Mohamed Rauf is a father of three from Kanditheemu in Shaviyani Atoll. Like most fishermen in his island, he took up shark fishing as a means to provide for his family.
For three years Rauf’s family depended on selling sharks to local buyers until the government of the Maldives imposed a nationwide shark fishing ban, bringing a halt to his income from shark fishing.
In March 2010, the government banned all types of shark fishing within its territorial waters, which covers about 90,000 square kilometres, technically making it the largest shark sanctuary in the world at the time. A trade ban on all shark products was imposed in July 2011.
Rauf is just one of the estimated 200 shark fishermen whose livelihood was affected following the ban.
Although the government in March 2010 said it would provide the fishermen with financial support and retraining, Rauf had to wait two years for any action on the matter. Last week, his hopes were finally raised.
‘Alternative livelihoods for former shark fishermen’ is a training workshop funded by UK retailer Marks & Spencer, focusing on farming and aquaculture training. The workshop was held last week for former shark fishermen and their families from the islands of Kulhudhuffushi in Haa Dhaal Atoll and Kan’ditheemu and Goidhoo in Shaviyani Atoll.
Seamarc Pvt Ltd, an environmental consultancy in the Maldives, coordinated the workshop in collaboration with the Ministry of Fisheries and Agriculture and New England Seafood.
Environmental consultant at Seamarc, Marie Saleem, said the workshop was conducted by experts from the Hanimaadhoo Agriculture Centre and Marine Research Centre, and was a great success.
“The workshop served as an inspiration to people – they have being asking for this since 2010. Now they realise they can really do things like hydroponics and agriculture on the islands,” Saleem said.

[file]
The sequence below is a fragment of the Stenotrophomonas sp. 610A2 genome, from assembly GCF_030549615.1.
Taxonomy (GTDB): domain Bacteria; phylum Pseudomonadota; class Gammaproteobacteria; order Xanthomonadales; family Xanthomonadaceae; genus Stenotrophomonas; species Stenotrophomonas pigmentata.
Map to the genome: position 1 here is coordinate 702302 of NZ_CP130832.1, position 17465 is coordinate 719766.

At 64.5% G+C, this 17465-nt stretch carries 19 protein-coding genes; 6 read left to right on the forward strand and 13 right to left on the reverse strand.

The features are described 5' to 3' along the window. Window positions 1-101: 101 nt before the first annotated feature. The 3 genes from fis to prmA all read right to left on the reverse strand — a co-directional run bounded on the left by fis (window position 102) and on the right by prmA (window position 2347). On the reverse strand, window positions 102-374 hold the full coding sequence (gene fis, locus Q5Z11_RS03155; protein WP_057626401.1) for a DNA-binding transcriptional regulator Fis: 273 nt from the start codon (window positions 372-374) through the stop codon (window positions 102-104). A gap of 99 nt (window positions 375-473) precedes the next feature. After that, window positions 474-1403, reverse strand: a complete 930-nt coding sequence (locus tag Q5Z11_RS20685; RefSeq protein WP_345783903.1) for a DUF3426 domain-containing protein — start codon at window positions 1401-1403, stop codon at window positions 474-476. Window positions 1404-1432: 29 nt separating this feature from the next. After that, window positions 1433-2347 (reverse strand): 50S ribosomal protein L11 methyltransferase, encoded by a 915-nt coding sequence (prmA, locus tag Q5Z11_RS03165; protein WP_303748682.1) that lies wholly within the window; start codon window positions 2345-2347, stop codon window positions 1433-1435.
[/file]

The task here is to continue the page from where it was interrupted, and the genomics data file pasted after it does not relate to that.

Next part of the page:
The farming course focused on home gardening and hydroponic techniques. Participants learned to cultivate different crops including chilli, watermelon and papaya. Participants also acquired knowledge on common pest and disease control related to these crops.
The aquaculture course focused on different species of aquaculture including food fish, clown fish, grouper, pearl, seaweed and sea cucumber cultivation. A lecture on the commercial aspects of mariculture was also given by the Maldives Industrial Fisheries Corporation (MIFCO).
The Hanimaadhoo Agriculture Centre will conduct a further, more in-depth agricultural training course later this year. The three-month course and another two-week long training on aquaculture planned for the year are expected to equip the participants with more hands-on experience.
“It was more of an introductory workshop this time. We really hope participants will continue with the other workshops that are coming up,” Saleem added.
Rauf, who has now achieved a certificate from the workshop, agreed that further workshops, especially in aquaculture, would be helpful.
“The workshop was great. We learned a lot of new things. But I am only confident with the farming techniques so far. Another workshop in aquaculture will be very useful,” he said.